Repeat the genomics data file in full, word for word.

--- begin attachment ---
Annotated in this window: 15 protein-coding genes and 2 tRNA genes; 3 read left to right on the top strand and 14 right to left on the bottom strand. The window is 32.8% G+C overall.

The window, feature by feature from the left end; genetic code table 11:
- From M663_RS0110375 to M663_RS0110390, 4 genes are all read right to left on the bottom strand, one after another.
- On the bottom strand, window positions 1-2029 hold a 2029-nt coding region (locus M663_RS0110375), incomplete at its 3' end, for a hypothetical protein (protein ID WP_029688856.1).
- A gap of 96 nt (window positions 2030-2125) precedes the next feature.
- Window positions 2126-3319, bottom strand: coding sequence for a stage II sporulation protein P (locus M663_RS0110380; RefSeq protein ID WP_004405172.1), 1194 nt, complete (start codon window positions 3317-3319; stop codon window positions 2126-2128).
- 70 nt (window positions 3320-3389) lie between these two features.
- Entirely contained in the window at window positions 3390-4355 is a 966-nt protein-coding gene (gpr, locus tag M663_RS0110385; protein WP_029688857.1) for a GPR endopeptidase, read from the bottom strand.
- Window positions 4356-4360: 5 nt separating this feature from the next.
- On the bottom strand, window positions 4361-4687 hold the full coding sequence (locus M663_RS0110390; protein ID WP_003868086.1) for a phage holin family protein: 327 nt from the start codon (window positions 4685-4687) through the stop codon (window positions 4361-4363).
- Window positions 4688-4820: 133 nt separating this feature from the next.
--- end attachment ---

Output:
Annotated in this window: 15 protein-coding genes and 2 tRNA genes; 3 read left to right on the top strand and 14 right to left on the bottom strand. The window is 32.8% G+C overall.

The window, feature by feature from the left end; genetic code table 11:
- From M663_RS0110375 to M663_RS0110390, 4 genes are all read right to left on the bottom strand, one after another.
- On the bottom strand, window positions 1-2029 hold a 2029-nt coding region (locus M663_RS0110375), incomplete at its 3' end, for a hypothetical protein (protein ID WP_029688856.1).
- A gap of 96 nt (window positions 2030-2125) precedes the next feature.
- Window positions 2126-3319, bottom strand: coding sequence for a stage II sporulation protein P (locus M663_RS0110380; RefSeq protein ID WP_004405172.1), 1194 nt, complete (start codon window positions 3317-3319; stop codon window positions 2126-2128).
- 70 nt (window positions 3320-3389) lie between these two features.
- Entirely contained in the window at window positions 3390-4355 is a 966-nt protein-coding gene (gpr, locus tag M663_RS0110385; protein WP_029688857.1) for a GPR endopeptidase, read from the bottom strand.
- Window positions 4356-4360: 5 nt separating this feature from the next.
- On the bottom strand, window positions 4361-4687 hold the full coding sequence (locus M663_RS0110390; protein ID WP_003868086.1) for a phage holin family protein: 327 nt from the start codon (window positions 4685-4687) through the stop codon (window positions 4361-4363).
- Window positions 4688-4820: 133 nt separating this feature from the next.